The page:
The human mind may not be the end result of Stone Age evolution, but varies flexibly from person to person and place to place, with people directing their own development, according to research at the University of St Andrews.
Experts in biology, psychology and philosophy from universities across Europe have concluded the idea of a universal human nature shaped by Stone Age conditions is wrong.
Previously, evolutionary psychologists theorised that the brain functioned with a number of dedicated programmes, which had evolved through natural selection, to solve specific problems faced by human ancestors.
However, senior author Professor Kevin Laland of St Andrews’ School of Biology department believes that conclusion is now “questionable”.
In an article just published (July 19) in the online, open access journal PLoS Biology, a team of biologists, psychologists and philosophers from the University of Utrecht in the Netherlands, the University of Cincinnati in America, and the University of St Andrews in Scotland, suggest a new framework for the evolutionary analysis of the mind drawing on recent work.
Professor Laland, and Dr Gillian Brown of the School of Psychology of St Andrews, and colleagues, described how evolutionary psychology had been dominated by the widely held assumptions that human behaviour is unlikely to be adaptive in modern environments, that human cognition is task-specific, and that there is a universal human nature.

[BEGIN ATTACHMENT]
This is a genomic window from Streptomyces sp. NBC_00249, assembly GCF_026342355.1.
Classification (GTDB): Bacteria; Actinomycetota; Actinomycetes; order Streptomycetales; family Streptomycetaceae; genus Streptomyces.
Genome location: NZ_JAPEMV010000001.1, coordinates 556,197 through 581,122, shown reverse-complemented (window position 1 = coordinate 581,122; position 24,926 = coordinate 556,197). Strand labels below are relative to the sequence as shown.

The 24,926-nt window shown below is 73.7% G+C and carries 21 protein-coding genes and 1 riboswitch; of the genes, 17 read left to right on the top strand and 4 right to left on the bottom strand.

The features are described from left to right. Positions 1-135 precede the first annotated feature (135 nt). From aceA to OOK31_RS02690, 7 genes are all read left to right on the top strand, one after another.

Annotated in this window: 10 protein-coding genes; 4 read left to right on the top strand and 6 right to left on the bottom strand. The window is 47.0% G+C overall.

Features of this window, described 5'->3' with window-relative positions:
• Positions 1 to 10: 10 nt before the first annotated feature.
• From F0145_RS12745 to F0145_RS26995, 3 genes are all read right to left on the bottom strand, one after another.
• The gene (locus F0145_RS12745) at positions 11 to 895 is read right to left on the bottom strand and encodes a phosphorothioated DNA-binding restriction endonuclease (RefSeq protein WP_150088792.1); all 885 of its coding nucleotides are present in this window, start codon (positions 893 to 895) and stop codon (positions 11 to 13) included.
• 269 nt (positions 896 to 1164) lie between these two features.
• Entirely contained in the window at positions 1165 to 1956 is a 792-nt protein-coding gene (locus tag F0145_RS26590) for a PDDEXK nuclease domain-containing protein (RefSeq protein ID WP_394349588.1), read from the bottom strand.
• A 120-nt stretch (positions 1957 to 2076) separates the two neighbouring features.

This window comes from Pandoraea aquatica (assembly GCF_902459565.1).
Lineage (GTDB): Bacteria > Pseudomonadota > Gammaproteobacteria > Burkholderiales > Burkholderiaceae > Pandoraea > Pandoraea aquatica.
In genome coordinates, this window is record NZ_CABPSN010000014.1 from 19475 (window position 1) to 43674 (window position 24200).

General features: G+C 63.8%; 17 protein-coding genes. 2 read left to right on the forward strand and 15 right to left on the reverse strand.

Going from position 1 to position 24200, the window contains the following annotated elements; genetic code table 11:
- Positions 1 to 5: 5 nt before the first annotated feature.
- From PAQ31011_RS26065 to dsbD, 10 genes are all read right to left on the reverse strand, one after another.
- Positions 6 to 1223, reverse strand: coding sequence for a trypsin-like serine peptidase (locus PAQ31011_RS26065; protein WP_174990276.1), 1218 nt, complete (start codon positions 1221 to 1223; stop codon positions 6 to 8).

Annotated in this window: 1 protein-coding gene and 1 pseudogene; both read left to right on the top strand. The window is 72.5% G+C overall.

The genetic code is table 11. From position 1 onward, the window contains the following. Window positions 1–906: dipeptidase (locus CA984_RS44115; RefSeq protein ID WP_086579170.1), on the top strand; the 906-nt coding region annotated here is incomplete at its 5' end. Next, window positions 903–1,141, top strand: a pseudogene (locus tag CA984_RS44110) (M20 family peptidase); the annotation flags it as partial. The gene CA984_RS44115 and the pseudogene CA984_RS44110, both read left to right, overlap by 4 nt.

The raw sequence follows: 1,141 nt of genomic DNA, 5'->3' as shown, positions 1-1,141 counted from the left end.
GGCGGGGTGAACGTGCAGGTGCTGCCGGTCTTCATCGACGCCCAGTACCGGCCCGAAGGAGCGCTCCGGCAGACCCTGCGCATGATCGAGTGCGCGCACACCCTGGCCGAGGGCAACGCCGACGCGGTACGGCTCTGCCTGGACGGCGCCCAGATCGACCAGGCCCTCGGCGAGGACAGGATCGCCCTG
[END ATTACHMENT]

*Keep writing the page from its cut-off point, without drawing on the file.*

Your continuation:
However, new findings and approaches from genetics, neuroscience and evolutionary biology now question these assumptions.
For example, many human genes have been subject to recent selection in the past few thousand years, which means that humans cannot accurately be portrayed as being adapted only to a Stone Age environment.
Experimental and theoretical findings also suggest that humans play an active, constructive role in co-directing their own development and evolution.
How humans think and behave varies from individual to individual and place to place. Moreover, experimental evidence suggests that human minds frequently use very general learning rules, rather than a more modular account of cognition.
Professor Laland, former president of the European Human Behaviour and Evolution Association, said: “The current evolutionary psychology paradigm made sense in the 1980s, when modularity of mind was all the rage and everyone thought that evolution was slow.
“However, with the benefit of hindsight we can see that these assumptions were questionable, and is now clear that the field needs a broader, theoretical framework.
“Recent developments in evolutionary & developmental biology and cognitive science provide some very exciting new avenues for research. We enter a new phase in the discipline.”
Note to Editors
Dr Kevin Laland is available for interview after 3.30pm on 01334 403568.
Dr Gillian Brown, of the School of Psychology is available for interview after 3.30pm on 01334 463041/ 07989 387735.
The Journal’s website is at: www.plosbiology.org/home.action
Issued by the Press Office, University of St Andrews
Contact Fiona MacLeod on 0779 6484 194
Ref: (evolution 19/07/11)
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